When insects go foraging, they zoom off from their nest in complex zig-zag paths. How do they manage to find their way back home? And how do they manage to do so along a straight path? These questions are explored in an exhibit at the Royal Society Summer Science Exhibition, currently taking place at the Southbank Centre in London.

"Despite their small size, ants and bees can teach us a lot about the cognitive building blocks of intelligence, and inspire the design of artificial brains for autonomous robots," says Andrew Philippides of the Centre for Computational Neuroscience and Robotics at the University of Sussex, who helped put together the exhibit. And it turns out that some simple maths sheds light on what goes on in insect's brains.

The main navigation mechanism, used by most animals, is called *path integration* and involves a little geometry. Look at the zig-zag path shown in blue in the diagram below. It's a sequence of arrows, known as *vectors*.

Moving along vector *v _{1}* from the nest to point

*A*is the same as moving one step to the right and two steps up, so we can represent the vector

*v*as a pair of numbers

_{1}*v*. Similarly, we can write the vector

_{1}=(1,2)*v*from point

_{2}*A*to point

*B*as

*v*. Now let's add the two vectors as follows:

_{2}=(1,0)*v*=(1,2)+(1,0)=(1+1,2+0)=(2,2).

_{3}=v_{1}+v_{2}And now take the negative of the resulting vector *v _{3}*:

*v*= (-2,-2).

_{3}The new vector *-v _{3}* (taking two steps to the left and two steps down) points from point

*B*straight back to the nest! The same is true if we add any number of successive vectors and then take the negative: we always get a vector pointing from our current location back to the nest. So to know our way back home, we don't even need to remember all the vectors we travelled along — we simply add the current one to the last total.

Biologists believe that insects have innate mechanisms to determine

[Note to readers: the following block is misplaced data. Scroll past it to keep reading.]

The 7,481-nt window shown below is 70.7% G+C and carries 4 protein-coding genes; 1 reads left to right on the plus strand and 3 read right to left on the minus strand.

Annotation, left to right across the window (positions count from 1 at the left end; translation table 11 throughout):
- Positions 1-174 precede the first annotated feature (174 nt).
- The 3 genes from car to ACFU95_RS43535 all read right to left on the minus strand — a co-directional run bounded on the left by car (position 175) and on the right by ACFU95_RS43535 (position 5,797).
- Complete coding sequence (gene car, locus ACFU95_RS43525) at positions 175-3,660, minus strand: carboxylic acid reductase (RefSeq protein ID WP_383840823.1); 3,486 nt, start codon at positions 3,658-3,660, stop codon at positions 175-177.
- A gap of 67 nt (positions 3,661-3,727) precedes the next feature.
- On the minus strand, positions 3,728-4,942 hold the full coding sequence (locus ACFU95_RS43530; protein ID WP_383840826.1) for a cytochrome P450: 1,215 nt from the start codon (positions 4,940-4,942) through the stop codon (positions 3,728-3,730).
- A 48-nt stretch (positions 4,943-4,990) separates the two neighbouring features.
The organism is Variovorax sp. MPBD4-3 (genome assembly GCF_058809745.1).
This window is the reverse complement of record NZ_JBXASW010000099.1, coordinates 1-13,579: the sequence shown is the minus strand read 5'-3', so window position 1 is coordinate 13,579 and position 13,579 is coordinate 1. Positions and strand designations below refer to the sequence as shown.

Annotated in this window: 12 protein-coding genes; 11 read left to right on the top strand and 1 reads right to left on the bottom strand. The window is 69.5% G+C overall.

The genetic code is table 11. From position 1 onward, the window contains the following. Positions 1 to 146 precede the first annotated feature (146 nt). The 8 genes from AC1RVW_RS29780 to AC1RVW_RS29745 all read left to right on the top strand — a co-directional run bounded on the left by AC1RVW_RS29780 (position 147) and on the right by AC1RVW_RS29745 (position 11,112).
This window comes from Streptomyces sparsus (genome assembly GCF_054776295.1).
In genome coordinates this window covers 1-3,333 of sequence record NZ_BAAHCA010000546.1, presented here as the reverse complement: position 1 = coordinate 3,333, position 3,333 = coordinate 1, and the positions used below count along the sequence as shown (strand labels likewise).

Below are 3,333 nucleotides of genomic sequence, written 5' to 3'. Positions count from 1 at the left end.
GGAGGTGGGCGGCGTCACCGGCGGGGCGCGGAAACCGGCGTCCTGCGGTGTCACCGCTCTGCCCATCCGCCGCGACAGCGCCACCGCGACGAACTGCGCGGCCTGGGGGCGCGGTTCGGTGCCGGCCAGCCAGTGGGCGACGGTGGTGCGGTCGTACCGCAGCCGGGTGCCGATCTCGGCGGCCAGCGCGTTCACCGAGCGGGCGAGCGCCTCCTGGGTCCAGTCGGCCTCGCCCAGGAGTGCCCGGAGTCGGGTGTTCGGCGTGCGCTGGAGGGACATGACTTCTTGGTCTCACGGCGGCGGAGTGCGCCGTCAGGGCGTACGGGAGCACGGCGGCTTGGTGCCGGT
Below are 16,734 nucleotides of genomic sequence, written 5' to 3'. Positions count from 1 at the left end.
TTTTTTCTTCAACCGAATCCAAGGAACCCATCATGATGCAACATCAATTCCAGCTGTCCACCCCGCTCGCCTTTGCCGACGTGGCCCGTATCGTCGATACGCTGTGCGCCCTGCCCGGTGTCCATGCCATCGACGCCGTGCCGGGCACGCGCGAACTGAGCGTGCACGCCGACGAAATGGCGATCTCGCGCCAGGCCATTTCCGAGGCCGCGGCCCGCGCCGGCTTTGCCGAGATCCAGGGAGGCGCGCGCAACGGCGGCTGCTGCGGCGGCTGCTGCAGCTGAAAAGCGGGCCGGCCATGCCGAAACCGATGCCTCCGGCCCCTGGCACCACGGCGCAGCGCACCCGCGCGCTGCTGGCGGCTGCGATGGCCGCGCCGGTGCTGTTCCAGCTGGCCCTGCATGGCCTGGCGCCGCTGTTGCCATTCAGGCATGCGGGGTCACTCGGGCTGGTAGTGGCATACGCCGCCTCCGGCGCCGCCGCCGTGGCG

orientation and distance, which helps them represent each step in a foraging
path by something akin to the vectors we have explored here. Neural
processing enables them to add vectors as they go along, so they always
know how to get back home quick. And insects are not the only ones — the
technique explored here is sometimes called *dead reckoning* and it has
been known to sailors for a long time.

With this technique small errors in measuring and adding up vectors can accumulate as the insect goes along. Insects then use other mechanisms to correct these errors, for example comparing what they see now to what they remember the world looking like from the nest. Scientists make extensive use of vector mathematics to model these other mechanisms too.

*This article is based on the Maths Inside project, a collaboration of Plus and the Mathematics Promotion Unit (run by the London Mathematical Society and the Institute of Mathematics and its Applications), in conjunction with the How do insects find their way home? exhibit and the Royal Society. The Maths Inside project reveals the maths behind four specially chosen exhibits at the Royal Society Summer Science Exhibition. Click here to find out more about the project and to read articles accompanying other exhibits.*

## Comments

## I think I have watched a

I think I have watched a documentary many years ago, describing this mechanism for the ants at Sahara desert: they came out of the nest and whenever they were to change course they were performing a 360 degrees circle around themselves and this was supposed to help them orientate based on the position of the sun and the position of their nest. No matter how many times the ant changed direction, once it found the food it would go to the nest following a straight line!